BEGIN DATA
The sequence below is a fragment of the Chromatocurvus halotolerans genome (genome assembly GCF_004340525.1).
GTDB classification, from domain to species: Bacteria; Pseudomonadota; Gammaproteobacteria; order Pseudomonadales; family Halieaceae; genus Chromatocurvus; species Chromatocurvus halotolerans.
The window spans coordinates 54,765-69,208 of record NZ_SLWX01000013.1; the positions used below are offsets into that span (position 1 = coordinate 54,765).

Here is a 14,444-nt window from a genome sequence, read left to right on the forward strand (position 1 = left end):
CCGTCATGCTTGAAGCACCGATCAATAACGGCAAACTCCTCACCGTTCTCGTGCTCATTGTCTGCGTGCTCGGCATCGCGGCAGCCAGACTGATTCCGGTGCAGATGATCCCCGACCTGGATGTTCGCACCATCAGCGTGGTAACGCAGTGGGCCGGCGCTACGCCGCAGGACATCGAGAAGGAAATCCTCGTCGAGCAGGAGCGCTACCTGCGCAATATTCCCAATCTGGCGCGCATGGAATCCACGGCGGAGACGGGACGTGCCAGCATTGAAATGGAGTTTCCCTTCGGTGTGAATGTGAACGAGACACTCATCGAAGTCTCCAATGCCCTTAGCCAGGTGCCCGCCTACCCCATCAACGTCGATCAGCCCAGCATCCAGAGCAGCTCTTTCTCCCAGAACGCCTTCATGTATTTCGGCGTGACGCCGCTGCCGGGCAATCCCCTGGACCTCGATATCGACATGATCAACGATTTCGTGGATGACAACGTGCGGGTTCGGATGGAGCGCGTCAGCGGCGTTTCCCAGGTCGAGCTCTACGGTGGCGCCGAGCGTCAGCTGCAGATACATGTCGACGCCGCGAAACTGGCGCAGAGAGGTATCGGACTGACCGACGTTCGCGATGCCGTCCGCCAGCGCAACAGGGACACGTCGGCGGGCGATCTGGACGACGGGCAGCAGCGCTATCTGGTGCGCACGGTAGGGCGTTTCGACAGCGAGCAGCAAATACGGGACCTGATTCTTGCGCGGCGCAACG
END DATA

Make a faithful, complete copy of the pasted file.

The sequence below is a fragment of the Chromatocurvus halotolerans genome (genome assembly GCF_004340525.1).
GTDB classification, from domain to species: Bacteria; Pseudomonadota; Gammaproteobacteria; order Pseudomonadales; family Halieaceae; genus Chromatocurvus; species Chromatocurvus halotolerans.
The window spans coordinates 54,765-69,208 of record NZ_SLWX01000013.1; the positions used below are offsets into that span (position 1 = coordinate 54,765).

Here is a 14,444-nt window from a genome sequence, read left to right on the forward strand (position 1 = left end):
CCGTCATGCTTGAAGCACCGATCAATAACGGCAAACTCCTCACCGTTCTCGTGCTCATTGTCTGCGTGCTCGGCATCGCGGCAGCCAGACTGATTCCGGTGCAGATGATCCCCGACCTGGATGTTCGCACCATCAGCGTGGTAACGCAGTGGGCCGGCGCTACGCCGCAGGACATCGAGAAGGAAATCCTCGTCGAGCAGGAGCGCTACCTGCGCAATATTCCCAATCTGGCGCGCATGGAATCCACGGCGGAGACGGGACGTGCCAGCATTGAAATGGAGTTTCCCTTCGGTGTGAATGTGAACGAGACACTCATCGAAGTCTCCAATGCCCTTAGCCAGGTGCCCGCCTACCCCATCAACGTCGATCAGCCCAGCATCCAGAGCAGCTCTTTCTCCCAGAACGCCTTCATGTATTTCGGCGTGACGCCGCTGCCGGGCAATCCCCTGGACCTCGATATCGACATGATCAACGATTTCGTGGATGACAACGTGCGGGTTCGGATGGAGCGCGTCAGCGGCGTTTCCCAGGTCGAGCTCTACGGTGGCGCCGAGCGTCAGCTGCAGATACATGTCGACGCCGCGAAACTGGCGCAGAGAGGTATCGGACTGACCGACGTTCGCGATGCCGTCCGCCAGCGCAACAGGGACACGTCGGCGGGCGATCTGGACGACGGGCAGCAGCGCTATCTGGTGCGCACGGTAGGGCGTTTCGACAGCGAGCAGCAAATACGGGACCTGATTCTTGCGCGGCGCAACG